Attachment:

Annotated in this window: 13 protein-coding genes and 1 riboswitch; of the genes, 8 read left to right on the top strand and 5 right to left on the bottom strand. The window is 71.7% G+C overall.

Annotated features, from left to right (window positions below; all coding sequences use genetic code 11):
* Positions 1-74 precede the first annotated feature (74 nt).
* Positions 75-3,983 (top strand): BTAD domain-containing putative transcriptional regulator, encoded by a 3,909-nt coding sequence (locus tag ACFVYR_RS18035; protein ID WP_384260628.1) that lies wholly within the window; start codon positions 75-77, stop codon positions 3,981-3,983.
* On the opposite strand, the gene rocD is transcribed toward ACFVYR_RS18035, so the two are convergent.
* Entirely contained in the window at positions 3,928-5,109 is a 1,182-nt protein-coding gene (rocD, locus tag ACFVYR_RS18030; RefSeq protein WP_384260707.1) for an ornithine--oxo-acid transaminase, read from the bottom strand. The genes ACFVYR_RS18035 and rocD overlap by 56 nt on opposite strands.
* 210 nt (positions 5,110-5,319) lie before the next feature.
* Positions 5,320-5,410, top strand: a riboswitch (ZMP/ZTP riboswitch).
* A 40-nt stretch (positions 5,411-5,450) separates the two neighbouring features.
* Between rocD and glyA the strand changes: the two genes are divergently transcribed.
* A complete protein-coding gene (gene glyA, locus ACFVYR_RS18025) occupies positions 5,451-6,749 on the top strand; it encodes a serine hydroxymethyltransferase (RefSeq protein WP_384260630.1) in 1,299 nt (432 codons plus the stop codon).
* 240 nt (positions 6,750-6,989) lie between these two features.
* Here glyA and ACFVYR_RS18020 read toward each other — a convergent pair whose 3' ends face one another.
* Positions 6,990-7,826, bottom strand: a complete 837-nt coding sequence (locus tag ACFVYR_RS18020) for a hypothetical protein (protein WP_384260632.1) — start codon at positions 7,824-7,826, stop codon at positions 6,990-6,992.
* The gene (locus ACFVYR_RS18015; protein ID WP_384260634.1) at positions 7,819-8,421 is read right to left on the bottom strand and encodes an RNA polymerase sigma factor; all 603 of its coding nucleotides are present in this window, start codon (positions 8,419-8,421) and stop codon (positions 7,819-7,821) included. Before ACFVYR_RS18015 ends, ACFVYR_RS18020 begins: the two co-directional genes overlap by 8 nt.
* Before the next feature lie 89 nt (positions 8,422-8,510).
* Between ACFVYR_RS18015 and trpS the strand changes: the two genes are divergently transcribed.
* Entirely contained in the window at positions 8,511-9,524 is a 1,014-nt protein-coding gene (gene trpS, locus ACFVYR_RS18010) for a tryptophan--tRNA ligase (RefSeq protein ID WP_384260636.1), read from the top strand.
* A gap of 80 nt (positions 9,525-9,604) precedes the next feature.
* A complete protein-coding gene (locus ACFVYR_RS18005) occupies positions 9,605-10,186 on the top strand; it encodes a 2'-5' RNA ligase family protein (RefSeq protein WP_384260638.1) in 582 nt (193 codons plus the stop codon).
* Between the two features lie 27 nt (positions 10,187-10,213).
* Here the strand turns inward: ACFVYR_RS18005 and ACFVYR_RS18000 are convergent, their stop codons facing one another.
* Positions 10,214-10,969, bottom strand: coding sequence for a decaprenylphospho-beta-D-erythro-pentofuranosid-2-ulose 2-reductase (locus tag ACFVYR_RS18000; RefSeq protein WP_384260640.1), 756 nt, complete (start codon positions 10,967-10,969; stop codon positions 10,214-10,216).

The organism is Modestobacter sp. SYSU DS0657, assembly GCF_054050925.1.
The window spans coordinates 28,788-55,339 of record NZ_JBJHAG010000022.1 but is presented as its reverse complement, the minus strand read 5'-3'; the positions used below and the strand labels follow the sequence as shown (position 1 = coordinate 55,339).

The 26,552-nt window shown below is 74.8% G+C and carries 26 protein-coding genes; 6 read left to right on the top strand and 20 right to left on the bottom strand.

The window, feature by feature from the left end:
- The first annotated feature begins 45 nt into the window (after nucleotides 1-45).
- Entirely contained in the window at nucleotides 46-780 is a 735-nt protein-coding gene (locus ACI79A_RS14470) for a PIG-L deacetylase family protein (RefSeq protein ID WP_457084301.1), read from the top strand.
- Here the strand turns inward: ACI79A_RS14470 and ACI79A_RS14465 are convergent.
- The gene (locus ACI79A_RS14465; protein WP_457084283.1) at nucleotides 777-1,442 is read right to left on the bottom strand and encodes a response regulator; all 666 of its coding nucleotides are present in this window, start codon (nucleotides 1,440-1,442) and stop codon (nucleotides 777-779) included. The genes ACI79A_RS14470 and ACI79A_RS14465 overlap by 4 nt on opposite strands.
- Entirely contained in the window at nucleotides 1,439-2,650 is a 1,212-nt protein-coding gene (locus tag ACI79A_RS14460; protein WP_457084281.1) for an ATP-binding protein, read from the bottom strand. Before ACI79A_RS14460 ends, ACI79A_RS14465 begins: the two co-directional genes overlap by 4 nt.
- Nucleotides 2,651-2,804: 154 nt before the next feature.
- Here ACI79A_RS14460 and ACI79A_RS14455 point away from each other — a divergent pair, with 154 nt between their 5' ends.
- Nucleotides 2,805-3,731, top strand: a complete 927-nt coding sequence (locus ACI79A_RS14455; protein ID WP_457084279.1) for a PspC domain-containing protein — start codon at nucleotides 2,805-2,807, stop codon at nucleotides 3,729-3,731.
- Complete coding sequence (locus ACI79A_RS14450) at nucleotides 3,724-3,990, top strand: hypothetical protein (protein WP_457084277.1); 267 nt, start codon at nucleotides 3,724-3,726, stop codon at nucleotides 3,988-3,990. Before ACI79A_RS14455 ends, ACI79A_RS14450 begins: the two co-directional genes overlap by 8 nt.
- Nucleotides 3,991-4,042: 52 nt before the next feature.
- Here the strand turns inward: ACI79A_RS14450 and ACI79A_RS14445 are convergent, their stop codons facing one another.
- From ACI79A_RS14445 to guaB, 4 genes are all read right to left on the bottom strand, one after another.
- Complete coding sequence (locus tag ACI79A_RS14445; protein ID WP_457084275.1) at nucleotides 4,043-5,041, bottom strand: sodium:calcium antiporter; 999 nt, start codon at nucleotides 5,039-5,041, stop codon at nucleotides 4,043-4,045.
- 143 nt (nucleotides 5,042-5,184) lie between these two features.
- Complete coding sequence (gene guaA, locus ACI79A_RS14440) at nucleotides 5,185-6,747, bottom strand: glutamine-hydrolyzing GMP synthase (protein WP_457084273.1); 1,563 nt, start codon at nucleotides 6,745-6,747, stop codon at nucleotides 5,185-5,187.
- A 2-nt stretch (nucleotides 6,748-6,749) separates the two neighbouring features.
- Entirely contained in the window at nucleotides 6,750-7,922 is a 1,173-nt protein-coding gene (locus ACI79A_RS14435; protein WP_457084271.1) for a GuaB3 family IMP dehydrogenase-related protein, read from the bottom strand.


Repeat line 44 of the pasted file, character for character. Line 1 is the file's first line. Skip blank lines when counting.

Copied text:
- Entirely contained in the window at nucleotides 6,750-7,922 is a 1,173-nt protein-coding gene (locus ACI79A_RS14435; protein WP_457084271.1) for a GuaB3 family IMP dehydrogenase-related protein, read from the bottom strand.